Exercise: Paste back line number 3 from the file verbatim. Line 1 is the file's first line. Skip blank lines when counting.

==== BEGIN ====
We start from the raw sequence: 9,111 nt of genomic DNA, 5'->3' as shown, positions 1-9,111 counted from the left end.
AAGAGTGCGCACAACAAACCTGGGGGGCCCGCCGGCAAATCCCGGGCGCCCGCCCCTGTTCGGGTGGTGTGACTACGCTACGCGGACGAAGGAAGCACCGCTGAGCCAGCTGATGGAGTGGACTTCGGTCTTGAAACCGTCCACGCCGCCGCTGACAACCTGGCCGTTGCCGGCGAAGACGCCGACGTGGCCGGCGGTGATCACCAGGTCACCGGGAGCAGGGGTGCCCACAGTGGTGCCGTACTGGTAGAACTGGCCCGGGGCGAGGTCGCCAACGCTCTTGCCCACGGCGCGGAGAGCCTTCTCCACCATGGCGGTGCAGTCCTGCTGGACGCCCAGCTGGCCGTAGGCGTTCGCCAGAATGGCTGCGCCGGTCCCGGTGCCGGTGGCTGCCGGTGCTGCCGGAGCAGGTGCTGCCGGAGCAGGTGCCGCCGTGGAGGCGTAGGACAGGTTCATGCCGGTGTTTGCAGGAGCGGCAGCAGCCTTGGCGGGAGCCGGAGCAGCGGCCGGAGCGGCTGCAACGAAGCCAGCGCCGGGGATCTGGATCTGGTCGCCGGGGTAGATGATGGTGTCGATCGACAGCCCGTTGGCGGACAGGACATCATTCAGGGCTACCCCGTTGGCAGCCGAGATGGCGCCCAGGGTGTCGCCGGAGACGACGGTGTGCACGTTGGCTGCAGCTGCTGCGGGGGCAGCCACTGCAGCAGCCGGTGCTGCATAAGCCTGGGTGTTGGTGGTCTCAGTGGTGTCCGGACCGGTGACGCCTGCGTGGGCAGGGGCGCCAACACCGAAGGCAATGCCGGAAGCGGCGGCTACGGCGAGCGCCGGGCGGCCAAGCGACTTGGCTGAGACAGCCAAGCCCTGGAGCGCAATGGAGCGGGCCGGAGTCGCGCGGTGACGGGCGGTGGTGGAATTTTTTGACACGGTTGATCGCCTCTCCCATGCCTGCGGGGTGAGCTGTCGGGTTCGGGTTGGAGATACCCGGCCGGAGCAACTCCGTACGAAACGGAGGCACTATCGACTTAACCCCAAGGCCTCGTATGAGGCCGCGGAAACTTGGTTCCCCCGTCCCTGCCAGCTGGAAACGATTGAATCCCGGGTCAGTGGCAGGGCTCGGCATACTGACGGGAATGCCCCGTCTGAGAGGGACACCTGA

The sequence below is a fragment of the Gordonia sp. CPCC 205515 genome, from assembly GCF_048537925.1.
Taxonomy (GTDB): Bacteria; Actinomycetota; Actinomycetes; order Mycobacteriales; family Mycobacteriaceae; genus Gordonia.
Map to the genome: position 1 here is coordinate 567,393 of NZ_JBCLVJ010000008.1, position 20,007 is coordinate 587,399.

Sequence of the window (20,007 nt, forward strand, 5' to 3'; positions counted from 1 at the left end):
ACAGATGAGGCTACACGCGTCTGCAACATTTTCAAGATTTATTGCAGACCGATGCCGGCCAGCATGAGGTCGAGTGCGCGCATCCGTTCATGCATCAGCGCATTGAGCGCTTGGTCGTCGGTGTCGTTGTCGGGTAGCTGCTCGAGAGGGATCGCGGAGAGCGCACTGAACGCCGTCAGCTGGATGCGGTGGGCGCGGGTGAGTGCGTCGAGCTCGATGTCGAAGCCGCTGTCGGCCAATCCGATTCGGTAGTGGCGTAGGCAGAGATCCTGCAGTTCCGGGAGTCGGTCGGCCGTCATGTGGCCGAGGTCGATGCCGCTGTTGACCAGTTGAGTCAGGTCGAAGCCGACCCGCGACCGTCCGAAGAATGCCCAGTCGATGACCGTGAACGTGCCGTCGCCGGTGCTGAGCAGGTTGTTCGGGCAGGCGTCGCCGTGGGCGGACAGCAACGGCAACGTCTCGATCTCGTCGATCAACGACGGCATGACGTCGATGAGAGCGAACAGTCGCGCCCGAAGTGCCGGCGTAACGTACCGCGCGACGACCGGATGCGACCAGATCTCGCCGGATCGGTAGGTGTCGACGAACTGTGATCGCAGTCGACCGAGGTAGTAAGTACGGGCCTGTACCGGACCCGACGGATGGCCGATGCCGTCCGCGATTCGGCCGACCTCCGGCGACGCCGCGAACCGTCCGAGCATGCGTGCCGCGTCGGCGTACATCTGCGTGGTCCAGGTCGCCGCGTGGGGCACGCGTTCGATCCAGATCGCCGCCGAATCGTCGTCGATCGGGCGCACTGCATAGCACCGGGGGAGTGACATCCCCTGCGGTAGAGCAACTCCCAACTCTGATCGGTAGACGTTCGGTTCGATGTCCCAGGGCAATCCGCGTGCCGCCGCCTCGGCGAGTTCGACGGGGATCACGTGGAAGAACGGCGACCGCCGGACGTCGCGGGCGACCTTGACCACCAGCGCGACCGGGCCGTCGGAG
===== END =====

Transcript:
The sequence below is a fragment of the Gordonia sp. CPCC 205515 genome, from assembly GCF_048537925.1.